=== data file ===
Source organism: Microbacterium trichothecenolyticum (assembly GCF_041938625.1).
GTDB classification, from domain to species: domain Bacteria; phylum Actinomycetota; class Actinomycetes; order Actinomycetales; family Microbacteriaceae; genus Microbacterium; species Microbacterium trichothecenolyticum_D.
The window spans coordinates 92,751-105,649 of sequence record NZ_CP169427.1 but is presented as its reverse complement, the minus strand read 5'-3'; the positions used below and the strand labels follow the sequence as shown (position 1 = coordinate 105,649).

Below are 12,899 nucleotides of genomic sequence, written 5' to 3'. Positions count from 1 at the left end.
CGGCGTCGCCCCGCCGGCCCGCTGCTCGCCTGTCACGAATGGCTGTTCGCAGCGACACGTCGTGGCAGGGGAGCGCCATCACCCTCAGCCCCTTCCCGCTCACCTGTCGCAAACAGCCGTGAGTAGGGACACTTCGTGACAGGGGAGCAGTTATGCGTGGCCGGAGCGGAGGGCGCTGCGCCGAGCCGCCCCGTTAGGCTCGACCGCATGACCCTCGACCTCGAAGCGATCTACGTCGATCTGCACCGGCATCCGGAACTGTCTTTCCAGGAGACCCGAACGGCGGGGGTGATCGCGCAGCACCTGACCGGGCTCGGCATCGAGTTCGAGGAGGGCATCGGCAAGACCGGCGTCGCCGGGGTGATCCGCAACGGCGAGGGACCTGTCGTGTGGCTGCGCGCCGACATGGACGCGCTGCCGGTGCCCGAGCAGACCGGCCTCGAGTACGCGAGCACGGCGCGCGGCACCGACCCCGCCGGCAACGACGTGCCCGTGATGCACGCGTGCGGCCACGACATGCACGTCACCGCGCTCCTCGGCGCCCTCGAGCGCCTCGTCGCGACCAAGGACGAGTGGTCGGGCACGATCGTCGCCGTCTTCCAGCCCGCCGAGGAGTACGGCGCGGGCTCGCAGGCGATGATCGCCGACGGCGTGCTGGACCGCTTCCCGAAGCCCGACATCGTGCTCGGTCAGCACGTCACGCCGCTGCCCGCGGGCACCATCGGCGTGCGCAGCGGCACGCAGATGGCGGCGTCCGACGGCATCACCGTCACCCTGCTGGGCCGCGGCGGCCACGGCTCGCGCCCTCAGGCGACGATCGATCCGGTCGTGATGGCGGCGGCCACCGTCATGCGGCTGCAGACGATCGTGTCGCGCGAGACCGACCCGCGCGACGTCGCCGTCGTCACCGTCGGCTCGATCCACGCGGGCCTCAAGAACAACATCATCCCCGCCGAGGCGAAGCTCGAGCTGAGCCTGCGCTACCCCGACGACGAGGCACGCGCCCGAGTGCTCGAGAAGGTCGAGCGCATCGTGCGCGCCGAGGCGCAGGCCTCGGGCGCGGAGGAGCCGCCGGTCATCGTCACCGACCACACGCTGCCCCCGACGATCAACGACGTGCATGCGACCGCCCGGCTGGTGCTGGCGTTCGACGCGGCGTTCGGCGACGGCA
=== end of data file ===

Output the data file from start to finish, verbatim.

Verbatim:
Source organism: Microbacterium trichothecenolyticum (assembly GCF_041938625.1).
GTDB classification, from domain to species: domain Bacteria; phylum Actinomycetota; class Actinomycetes; order Actinomycetales; family Microbacteriaceae; genus Microbacterium; species Microbacterium trichothecenolyticum_D.
The window spans coordinates 92,751-105,649 of sequence record NZ_CP169427.1 but is presented as its reverse complement, the minus strand read 5'-3'; the positions used below and the strand labels follow the sequence as shown (position 1 = coordinate 105,649).

Below are 12,899 nucleotides of genomic sequence, written 5' to 3'. Positions count from 1 at the left end.
CGGCGTCGCCCCGCCGGCCCGCTGCTCGCCTGTCACGAATGGCTGTTCGCAGCGACACGTCGTGGCAGGGGAGCGCCATCACCCTCAGCCCCTTCCCGCTCACCTGTCGCAAACAGCCGTGAGTAGGGACACTTCGTGACAGGGGAGCAGTTATGCGTGGCCGGAGCGGAGGGCGCTGCGCCGAGCCGCCCCGTTAGGCTCGACCGCATGACCCTCGACCTCGAAGCGATCTACGTCGATCTGCACCGGCATCCGGAACTGTCTTTCCAGGAGACCCGAACGGCGGGGGTGATCGCGCAGCACCTGACCGGGCTCGGCATCGAGTTCGAGGAGGGCATCGGCAAGACCGGCGTCGCCGGGGTGATCCGCAACGGCGAGGGACCTGTCGTGTGGCTGCGCGCCGACATGGACGCGCTGCCGGTGCCCGAGCAGACCGGCCTCGAGTACGCGAGCACGGCGCGCGGCACCGACCCCGCCGGCAACGACGTGCCCGTGATGCACGCGTGCGGCCACGACATGCACGTCACCGCGCTCCTCGGCGCCCTCGAGCGCCTCGTCGCGACCAAGGACGAGTGGTCGGGCACGATCGTCGCCGTCTTCCAGCCCGCCGAGGAGTACGGCGCGGGCTCGCAGGCGATGATCGCCGACGGCGTGCTGGACCGCTTCCCGAAGCCCGACATCGTGCTCGGTCAGCACGTCACGCCGCTGCCCGCGGGCACCATCGGCGTGCGCAGCGGCACGCAGATGGCGGCGTCCGACGGCATCACCGTCACCCTGCTGGGCCGCGGCGGCCACGGCTCGCGCCCTCAGGCGACGATCGATCCGGTCGTGATGGCGGCGGCCACCGTCATGCGGCTGCAGACGATCGTGTCGCGCGAGACCGACCCGCGCGACGTCGCCGTCGTCACCGTCGGCTCGATCCACGCGGGCCTCAAGAACAACATCATCCCCGCCGAGGCGAAGCTCGAGCTGAGCCTGCGCTACCCCGACGACGAGGCACGCGCCCGAGTGCTCGAGAAGGTCGAGCGCATCGTGCGCGCCGAGGCGCAGGCCTCGGGCGCGGAGGAGCCGCCGGTCATCGTCACCGACCACACGCTGCCCCCGACGATCAACGACGTGCATGCGACCGCCCGGCTGGTGCTGGCGTTCGACGCGGCGTTCGGCGACGGCA